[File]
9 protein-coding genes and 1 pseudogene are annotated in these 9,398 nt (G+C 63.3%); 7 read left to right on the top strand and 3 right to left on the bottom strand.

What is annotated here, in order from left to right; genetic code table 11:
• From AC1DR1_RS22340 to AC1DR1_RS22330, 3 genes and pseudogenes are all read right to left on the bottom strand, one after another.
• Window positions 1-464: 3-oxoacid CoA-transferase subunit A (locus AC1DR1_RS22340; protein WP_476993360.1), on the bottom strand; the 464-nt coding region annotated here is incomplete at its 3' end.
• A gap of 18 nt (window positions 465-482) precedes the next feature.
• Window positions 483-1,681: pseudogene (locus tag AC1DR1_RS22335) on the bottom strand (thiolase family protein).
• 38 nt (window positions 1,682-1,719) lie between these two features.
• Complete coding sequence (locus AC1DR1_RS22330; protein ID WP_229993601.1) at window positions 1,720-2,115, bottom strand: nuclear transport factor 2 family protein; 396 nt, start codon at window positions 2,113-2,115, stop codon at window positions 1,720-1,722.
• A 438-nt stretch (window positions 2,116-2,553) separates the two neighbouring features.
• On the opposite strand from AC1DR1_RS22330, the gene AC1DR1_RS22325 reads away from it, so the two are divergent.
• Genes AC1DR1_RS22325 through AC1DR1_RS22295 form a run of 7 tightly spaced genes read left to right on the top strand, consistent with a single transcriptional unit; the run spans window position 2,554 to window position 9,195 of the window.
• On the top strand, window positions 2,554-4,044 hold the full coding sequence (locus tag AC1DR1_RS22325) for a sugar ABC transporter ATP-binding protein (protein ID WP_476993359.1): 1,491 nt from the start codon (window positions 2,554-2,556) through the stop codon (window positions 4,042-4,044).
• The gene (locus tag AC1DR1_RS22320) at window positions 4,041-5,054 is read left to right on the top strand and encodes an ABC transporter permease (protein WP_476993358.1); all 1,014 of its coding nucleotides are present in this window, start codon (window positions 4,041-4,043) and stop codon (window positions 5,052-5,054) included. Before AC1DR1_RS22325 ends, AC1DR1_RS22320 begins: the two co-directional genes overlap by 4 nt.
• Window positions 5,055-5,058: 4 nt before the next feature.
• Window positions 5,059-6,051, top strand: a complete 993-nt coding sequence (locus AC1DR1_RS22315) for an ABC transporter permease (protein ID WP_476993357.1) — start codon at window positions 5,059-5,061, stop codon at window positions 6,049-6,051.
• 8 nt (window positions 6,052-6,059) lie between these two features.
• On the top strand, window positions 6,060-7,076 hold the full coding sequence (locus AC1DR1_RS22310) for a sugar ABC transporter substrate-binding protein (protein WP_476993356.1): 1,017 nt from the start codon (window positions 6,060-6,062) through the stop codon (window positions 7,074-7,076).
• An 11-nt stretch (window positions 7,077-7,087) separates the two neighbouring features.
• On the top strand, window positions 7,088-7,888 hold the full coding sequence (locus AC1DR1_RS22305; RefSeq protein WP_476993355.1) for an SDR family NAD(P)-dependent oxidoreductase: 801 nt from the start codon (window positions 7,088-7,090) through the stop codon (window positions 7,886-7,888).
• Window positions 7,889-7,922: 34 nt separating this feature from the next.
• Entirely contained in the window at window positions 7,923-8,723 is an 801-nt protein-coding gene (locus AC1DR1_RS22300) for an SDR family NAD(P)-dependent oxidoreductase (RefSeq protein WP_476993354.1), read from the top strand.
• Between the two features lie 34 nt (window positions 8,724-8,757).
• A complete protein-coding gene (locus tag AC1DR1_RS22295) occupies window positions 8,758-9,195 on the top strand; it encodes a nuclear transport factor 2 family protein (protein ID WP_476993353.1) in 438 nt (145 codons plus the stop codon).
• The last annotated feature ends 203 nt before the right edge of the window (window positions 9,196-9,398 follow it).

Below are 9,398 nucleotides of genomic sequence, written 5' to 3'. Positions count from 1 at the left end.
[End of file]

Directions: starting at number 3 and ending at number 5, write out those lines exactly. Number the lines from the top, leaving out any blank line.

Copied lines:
• From AC1DR1_RS22340 to AC1DR1_RS22330, 3 genes and pseudogenes are all read right to left on the bottom strand, one after another.
• Window positions 1-464: 3-oxoacid CoA-transferase subunit A (locus AC1DR1_RS22340; protein WP_476993360.1), on the bottom strand; the 464-nt coding region annotated here is incomplete at its 3' end.
• A gap of 18 nt (window positions 465-482) precedes the next feature.